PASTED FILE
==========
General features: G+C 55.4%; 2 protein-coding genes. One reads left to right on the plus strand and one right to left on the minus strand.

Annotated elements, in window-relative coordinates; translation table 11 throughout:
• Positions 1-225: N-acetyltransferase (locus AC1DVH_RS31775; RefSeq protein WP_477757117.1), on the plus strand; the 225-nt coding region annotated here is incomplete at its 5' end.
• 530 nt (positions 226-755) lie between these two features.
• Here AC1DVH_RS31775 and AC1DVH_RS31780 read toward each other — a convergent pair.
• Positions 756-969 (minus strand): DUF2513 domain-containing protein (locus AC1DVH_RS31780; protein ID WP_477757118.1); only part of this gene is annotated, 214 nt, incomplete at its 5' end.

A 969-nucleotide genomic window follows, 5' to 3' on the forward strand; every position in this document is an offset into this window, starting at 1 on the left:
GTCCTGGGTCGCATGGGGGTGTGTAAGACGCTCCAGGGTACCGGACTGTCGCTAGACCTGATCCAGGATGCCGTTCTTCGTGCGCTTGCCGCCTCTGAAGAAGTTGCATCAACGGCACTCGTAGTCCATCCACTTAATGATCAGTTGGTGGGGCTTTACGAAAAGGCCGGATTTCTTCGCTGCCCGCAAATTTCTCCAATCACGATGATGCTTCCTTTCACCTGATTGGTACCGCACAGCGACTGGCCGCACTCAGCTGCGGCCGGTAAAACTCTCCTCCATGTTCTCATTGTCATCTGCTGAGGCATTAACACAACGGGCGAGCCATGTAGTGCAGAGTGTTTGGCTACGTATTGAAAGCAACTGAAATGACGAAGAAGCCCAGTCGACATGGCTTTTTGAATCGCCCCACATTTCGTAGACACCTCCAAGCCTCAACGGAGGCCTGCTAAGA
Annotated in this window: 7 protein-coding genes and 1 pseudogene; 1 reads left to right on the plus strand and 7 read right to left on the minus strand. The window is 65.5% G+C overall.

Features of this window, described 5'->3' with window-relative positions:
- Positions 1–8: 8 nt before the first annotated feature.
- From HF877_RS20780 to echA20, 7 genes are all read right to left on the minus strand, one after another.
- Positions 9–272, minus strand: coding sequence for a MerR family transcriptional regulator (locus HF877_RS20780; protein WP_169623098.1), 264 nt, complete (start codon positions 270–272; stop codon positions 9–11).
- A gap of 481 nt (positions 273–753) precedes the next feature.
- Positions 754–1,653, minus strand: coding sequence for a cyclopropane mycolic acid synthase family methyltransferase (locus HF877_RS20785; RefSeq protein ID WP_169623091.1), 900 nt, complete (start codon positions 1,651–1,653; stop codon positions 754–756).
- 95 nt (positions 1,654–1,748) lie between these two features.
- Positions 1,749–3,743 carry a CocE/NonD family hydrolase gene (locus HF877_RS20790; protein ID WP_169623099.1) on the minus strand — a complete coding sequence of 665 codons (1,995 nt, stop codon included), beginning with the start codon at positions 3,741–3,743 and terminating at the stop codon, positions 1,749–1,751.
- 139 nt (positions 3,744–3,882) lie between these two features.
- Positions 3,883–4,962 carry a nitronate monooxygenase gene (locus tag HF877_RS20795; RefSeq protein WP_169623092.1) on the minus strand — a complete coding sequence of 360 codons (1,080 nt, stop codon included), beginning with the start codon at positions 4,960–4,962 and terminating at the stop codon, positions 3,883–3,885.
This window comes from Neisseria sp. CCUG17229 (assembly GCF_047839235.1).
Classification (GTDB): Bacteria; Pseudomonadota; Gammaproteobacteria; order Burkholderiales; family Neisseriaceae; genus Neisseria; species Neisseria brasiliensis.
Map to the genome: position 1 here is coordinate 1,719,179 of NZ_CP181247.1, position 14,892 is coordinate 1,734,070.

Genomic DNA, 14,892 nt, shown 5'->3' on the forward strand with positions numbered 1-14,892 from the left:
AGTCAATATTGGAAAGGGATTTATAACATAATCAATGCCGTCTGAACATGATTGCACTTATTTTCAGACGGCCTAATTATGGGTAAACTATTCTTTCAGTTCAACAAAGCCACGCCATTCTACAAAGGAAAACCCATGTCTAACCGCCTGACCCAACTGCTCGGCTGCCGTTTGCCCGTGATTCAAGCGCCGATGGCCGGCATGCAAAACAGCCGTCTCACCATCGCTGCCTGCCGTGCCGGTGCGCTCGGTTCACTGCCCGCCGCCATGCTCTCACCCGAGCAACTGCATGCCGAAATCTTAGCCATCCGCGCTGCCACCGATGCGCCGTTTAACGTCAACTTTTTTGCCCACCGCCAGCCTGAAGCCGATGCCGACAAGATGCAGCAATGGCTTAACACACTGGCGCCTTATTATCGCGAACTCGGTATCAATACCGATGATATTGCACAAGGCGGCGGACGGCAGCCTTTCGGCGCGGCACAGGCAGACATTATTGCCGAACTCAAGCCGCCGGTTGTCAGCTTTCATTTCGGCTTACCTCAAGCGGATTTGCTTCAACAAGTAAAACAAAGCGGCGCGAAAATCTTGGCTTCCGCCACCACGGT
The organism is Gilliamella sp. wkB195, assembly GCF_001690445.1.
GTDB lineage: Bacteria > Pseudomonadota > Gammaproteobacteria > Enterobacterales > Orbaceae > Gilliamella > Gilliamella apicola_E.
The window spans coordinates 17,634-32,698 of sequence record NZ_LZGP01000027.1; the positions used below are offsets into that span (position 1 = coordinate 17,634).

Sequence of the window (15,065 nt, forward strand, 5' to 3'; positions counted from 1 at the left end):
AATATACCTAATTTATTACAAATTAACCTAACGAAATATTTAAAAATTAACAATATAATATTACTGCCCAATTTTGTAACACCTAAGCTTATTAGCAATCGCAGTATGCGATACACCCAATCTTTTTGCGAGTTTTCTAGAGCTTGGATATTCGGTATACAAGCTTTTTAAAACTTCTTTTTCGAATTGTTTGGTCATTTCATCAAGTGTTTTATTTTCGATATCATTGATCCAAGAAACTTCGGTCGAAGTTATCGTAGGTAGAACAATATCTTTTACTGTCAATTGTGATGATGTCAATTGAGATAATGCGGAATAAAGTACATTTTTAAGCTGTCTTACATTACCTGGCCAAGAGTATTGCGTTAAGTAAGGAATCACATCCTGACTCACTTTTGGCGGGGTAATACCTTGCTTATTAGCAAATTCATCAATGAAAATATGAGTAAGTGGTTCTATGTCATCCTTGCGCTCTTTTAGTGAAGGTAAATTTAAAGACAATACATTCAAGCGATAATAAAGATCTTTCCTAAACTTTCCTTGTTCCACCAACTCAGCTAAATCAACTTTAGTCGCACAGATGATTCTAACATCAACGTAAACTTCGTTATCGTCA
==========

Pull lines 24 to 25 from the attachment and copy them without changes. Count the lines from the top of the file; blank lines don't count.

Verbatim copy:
AGTCAATATTGGAAAGGGATTTATAACATAATCAATGCCGTCTGAACATGATTGCACTTATTTTCAGACGGCCTAATTATGGGTAAACTATTCTTTCAGTTCAACAAAGCCACGCCATTCTACAAAGGAAAACCCATGTCTAACCGCCTGACCCAACTGCTCGGCTGCCGTTTGCCCGTGATTCAAGCGCCGATGGCCGGCATGCAAAACAGCCGTCTCACCATCGCTGCCTGCCGTGCCGGTGCGCTCGGTTCACTGCCCGCCGCCATGCTCTCACCCGAGCAACTGCATGCCGAAATCTTAGCCATCCGCGCTGCCACCGATGCGCCGTTTAACGTCAACTTTTTTGCCCACCGCCAGCCTGAAGCCGATGCCGACAAGATGCAGCAATGGCTTAACACACTGGCGCCTTATTATCGCGAACTCGGTATCAATACCGATGATATTGCACAAGGCGGCGGACGGCAGCCTTTCGGCGCGGCACAGGCAGACATTATTGCCGAACTCAAGCCGCCGGTTGTCAGCTTTCATTTCGGCTTACCTCAAGCGGATTTGCTTCAACAAGTAAAACAAAGCGGCGCGAAAATCTTGGCTTCCGCCACCACGGT
The organism is Gilliamella sp. wkB195, assembly GCF_001690445.1.